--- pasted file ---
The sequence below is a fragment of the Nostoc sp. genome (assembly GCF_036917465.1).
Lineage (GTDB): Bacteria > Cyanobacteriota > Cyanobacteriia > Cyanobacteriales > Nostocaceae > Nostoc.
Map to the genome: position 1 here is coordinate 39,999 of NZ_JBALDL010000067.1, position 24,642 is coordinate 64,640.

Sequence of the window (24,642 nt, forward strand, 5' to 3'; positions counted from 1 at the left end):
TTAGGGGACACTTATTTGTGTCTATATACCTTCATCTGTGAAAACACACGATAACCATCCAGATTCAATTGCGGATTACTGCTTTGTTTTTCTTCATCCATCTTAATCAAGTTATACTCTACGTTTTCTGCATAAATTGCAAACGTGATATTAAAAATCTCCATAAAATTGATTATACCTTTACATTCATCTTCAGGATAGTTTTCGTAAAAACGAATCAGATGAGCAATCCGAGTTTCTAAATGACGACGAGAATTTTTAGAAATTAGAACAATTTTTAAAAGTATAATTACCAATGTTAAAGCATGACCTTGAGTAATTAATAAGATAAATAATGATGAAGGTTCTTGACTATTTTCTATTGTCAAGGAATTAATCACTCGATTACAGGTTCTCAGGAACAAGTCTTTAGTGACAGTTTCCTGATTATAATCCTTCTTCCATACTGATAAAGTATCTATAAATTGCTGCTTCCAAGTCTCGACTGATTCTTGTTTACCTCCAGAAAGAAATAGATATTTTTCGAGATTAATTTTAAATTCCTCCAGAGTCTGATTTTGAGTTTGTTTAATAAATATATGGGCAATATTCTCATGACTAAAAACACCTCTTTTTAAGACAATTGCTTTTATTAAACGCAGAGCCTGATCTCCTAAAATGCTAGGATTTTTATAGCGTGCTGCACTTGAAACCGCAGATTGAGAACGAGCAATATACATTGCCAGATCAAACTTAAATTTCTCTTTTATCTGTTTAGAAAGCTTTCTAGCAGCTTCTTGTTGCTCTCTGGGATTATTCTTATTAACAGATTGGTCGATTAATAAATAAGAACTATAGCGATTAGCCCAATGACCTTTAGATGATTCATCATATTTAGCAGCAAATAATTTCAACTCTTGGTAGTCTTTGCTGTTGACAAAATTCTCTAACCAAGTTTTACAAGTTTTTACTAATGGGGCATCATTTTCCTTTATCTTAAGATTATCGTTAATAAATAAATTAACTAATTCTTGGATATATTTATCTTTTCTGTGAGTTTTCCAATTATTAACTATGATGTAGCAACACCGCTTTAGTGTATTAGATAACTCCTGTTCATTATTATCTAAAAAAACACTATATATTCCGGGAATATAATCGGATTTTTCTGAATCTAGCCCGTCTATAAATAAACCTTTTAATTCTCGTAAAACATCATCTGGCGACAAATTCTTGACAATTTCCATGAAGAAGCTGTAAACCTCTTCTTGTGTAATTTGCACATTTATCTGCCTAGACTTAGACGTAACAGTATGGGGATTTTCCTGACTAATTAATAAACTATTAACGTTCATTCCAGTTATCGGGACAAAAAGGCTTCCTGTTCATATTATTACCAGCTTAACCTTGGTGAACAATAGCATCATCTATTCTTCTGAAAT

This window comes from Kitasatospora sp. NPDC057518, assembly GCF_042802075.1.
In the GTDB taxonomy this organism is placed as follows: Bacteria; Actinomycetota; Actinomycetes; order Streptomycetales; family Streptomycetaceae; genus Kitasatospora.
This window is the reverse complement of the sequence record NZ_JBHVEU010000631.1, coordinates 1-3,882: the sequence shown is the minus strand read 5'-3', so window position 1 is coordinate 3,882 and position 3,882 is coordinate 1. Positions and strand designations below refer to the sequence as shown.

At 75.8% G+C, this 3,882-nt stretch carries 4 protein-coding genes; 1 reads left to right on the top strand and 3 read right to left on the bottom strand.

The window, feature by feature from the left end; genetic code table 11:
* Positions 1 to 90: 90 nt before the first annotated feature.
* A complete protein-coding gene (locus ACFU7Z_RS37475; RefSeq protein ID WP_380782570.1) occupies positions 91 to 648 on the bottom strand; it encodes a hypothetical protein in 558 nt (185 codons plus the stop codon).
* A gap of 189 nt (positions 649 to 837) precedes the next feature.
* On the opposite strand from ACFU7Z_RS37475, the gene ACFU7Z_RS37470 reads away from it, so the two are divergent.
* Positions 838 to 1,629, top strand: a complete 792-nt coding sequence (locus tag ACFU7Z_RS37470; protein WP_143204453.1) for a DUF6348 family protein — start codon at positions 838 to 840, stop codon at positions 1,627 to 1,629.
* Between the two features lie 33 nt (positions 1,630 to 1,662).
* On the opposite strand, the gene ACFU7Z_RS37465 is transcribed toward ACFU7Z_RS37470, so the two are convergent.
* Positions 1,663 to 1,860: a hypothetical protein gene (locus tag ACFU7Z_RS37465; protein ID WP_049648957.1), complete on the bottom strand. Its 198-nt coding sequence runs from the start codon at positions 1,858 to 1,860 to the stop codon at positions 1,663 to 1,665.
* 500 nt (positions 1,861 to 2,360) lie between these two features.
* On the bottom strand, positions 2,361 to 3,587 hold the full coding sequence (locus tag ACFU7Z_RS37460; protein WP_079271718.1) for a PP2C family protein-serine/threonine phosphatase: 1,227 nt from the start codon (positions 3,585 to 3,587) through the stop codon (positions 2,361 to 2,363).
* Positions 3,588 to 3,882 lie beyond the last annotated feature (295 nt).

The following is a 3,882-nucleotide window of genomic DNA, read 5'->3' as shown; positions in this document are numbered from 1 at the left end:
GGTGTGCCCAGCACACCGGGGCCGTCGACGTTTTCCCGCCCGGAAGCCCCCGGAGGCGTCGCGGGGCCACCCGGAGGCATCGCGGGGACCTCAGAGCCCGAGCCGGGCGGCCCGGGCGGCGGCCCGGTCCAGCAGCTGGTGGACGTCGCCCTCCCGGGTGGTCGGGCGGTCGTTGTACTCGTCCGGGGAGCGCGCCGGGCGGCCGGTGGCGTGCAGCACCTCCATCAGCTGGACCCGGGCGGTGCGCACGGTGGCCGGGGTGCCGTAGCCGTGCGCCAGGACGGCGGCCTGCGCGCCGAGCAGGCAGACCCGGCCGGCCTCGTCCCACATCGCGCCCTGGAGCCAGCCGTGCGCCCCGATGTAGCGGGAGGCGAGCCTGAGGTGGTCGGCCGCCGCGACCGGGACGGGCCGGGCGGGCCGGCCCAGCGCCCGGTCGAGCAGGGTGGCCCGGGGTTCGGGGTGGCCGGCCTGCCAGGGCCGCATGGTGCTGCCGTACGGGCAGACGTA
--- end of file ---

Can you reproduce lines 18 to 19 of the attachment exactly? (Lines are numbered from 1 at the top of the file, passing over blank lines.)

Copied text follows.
* Positions 1,663 to 1,860: a hypothetical protein gene (locus tag ACFU7Z_RS37465; protein ID WP_049648957.1), complete on the bottom strand. Its 198-nt coding sequence runs from the start codon at positions 1,858 to 1,860 to the stop codon at positions 1,663 to 1,665.
* 500 nt (positions 1,861 to 2,360) lie between these two features.